Yellowstone Scientist: No, We’re Not Overdue for Volcanic Eruption

View of Old Faithful erupting with a beautiful deep blue sky in Yellowstone National Park

This story first appeared on Cowboy State Daily

By Ellen Fike, Cowboy State Daily

A scientist studying Yellowstone National Park’s volcanic activity diffused any rumors that the park is overdue for a large eruption earlier this week.

In the Yellowstone Volcanic Observatory’s monthly update, scientist Mike Poland shot down the notion that Yellowstone’s supervolcano is overdue for eruption and that lava could start flowing any second.

“This isn’t true,” he said. “There’s two reasons why this is the case. First: volcanoes don’t work that way. They don’t erupt on schedules.”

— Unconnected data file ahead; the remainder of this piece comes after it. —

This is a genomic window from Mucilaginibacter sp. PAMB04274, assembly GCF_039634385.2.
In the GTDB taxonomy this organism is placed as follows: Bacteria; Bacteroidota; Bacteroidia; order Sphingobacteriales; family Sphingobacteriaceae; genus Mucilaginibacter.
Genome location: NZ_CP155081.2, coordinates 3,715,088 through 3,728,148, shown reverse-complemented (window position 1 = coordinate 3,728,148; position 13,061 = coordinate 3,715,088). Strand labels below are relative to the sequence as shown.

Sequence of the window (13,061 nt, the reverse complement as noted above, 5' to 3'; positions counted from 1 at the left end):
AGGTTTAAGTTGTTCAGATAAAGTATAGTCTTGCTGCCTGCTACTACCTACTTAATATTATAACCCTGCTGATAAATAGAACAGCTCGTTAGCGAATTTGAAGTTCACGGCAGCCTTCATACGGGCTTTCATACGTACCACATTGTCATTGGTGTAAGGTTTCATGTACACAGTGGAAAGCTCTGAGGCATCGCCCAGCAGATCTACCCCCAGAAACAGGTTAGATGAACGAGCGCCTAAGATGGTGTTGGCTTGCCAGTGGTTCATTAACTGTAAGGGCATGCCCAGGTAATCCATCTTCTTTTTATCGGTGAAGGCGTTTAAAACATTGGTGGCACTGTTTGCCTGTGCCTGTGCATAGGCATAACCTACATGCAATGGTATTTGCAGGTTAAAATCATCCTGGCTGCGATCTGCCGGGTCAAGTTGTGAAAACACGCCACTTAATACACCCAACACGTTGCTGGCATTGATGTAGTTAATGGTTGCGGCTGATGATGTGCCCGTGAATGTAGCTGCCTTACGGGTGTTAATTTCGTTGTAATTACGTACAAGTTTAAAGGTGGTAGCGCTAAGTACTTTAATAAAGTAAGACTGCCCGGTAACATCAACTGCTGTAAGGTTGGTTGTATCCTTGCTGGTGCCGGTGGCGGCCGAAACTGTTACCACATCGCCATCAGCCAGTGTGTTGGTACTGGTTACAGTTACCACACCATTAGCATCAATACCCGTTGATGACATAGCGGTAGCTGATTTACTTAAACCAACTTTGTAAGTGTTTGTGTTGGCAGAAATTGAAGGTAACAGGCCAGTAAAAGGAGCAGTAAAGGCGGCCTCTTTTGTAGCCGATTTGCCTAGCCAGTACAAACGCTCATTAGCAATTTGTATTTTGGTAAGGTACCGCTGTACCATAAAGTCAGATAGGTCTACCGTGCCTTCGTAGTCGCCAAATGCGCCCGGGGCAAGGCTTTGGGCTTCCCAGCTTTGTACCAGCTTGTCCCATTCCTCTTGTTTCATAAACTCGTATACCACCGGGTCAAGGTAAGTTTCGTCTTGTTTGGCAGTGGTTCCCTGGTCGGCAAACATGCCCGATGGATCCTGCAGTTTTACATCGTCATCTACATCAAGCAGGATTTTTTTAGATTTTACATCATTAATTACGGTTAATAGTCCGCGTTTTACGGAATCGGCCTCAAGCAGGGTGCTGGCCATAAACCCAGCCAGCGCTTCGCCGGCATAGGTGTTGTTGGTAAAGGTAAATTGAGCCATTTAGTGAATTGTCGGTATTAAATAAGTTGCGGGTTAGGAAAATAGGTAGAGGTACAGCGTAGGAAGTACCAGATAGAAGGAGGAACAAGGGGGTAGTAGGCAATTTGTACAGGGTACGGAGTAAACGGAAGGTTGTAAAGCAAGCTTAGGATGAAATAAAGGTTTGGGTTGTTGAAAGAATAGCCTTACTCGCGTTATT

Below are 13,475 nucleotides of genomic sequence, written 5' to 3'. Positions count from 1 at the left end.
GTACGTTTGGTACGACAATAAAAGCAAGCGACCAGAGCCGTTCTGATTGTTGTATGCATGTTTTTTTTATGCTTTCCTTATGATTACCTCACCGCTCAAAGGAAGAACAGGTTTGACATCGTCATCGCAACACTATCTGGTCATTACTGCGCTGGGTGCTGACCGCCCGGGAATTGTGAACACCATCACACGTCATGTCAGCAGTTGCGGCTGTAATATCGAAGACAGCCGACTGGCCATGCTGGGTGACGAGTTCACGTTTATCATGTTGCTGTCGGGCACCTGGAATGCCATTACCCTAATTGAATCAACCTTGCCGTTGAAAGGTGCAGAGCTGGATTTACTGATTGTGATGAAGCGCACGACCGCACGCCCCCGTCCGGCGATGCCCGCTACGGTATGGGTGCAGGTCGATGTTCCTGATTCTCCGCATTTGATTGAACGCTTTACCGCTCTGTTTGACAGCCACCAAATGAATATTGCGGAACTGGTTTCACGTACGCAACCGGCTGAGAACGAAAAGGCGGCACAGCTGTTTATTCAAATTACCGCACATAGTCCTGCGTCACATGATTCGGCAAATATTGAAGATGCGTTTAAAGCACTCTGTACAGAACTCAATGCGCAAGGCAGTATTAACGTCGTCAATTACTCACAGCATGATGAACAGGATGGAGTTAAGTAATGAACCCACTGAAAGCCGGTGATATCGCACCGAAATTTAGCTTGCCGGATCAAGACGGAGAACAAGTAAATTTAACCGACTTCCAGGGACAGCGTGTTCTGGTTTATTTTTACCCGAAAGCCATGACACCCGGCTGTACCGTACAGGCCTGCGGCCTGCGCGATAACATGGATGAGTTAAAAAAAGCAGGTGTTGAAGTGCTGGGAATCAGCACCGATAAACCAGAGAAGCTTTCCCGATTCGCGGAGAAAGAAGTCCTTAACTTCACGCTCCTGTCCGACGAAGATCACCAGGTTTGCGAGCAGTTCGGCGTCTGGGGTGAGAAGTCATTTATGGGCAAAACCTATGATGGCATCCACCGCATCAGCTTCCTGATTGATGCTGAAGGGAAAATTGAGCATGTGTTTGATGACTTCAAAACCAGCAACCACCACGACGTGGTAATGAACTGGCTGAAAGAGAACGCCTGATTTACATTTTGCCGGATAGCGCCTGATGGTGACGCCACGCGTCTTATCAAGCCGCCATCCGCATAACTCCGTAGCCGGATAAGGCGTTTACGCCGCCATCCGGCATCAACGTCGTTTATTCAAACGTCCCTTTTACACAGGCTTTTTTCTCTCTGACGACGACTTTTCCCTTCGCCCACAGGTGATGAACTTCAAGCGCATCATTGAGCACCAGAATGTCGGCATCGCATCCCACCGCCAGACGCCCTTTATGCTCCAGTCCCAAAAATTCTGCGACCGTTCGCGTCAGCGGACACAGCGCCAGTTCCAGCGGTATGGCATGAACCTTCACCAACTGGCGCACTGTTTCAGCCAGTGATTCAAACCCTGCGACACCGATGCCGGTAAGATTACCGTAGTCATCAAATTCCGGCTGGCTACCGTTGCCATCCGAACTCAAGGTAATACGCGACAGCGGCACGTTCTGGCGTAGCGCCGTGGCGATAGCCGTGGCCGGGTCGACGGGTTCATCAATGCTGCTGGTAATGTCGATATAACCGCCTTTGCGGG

Yellowstone has three calderas and two resurgent domes

Poland explained that volcanoes erupt when there is a sufficient supply of a reputable magma beneath its surface coupled with enough pressure to get that magma up to the surface.

He added that the magma chamber underneath the volcano is only 5-15% magma, which is not enough to generate a large eruption or explosion.

According to the Yellowstone website, the volcano’s last large eruption happened around 174,000 years ago, creating what is now the West Thumb of Yellowstone Lake.

There have been 60 smaller eruptions since, the last of which occurred around 70,000 years ago.

Poland said that even if the volcano erupted on a schedule, the math didn’t work out to it erupting “soon.” Really, the math showed the volcano wouldn’t erupt again for another 100,000 years.

“Point being, Yellowstone is not overdue,” Poland said. “And frankly, if you hear someone on a documentary or the internet saying ‘Yellowstone’s overdue,’ you know right off the bat that they don’t know what they’re talking about at all.”

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